Cocoa is much much easier to use than Carbon. It doesn't take that long to learn Objective-C, but the Cocoa API takes a little longer to learn your way around. It's much harder to learn and use Carbon in the long run. Most of us ditched Carbon a long time ago -- even those of us who knew how to use it from prior experience. Very few are hanging onto Carbon these days; mostly just the guys who have been programming Macs for twenty years and either find Obj-C/Cocoa disgusting, or haven't convinced themselves that they have the time to learn the new stuff, or come from Windows and think it looks most familiar.

On iPhone, there is *very* little Cocoa needed, and most of that can probably be cut and pasted. Again, the rest of your game can remain pristine C/C++.

It is not recommended that you use Carbon for new application development, because Cocoa is preferred, as that quote already points out. Carbon can't be used for 64-bit apps if you use it for GUI, but it runs on all systems (just not in 64-bit mode). At this point, running in 64 or 32 bit mode isn't really all that big of a deal for the most part. Most apps are still running in 32 bit mode. I've had some improvements in performance from time to time in 64 bit mode, but I wouldn't be worried about it too much right now. Maybe not a good thing into the future though, but I don't have a crystal ball.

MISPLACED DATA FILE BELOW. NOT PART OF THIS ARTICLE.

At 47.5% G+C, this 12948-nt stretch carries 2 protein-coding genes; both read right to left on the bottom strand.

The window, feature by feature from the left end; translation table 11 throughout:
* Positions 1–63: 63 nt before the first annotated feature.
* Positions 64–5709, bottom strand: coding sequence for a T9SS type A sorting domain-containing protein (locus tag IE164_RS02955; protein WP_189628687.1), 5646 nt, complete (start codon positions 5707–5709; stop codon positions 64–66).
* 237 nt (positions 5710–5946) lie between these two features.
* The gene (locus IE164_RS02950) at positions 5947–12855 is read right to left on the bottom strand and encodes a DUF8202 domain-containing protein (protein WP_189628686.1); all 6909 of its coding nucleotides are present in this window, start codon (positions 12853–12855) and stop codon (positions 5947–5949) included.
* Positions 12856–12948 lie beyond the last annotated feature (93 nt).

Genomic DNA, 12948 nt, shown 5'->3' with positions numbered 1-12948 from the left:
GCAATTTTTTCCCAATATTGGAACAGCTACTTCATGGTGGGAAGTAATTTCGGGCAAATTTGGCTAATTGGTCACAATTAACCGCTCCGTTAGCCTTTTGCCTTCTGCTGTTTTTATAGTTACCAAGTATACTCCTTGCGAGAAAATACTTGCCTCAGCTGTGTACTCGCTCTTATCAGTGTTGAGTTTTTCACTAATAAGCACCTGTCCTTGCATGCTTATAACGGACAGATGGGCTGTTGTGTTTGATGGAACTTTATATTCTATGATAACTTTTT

So all those things are probably not turning you on because you've looked at Objective-C and Cocoa samples and said, "screw that", right? Well fear not. If you want a supremely native Mac look and feel for all your menus and buttons and other widgets, then yes you should learn Cocoa, but if all you're doing is a game, then I would highly recommend you look into a pre-made windowing framework such as SDL. SDL handles all the dirty details of getting your environment set up for you so you can focus on your game(s) -- no Cocoa or Carbon involved on your part. Smile
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Jamie W Wrote:So, is it safe (and future-proof) to use Carbon, for Mac game development?.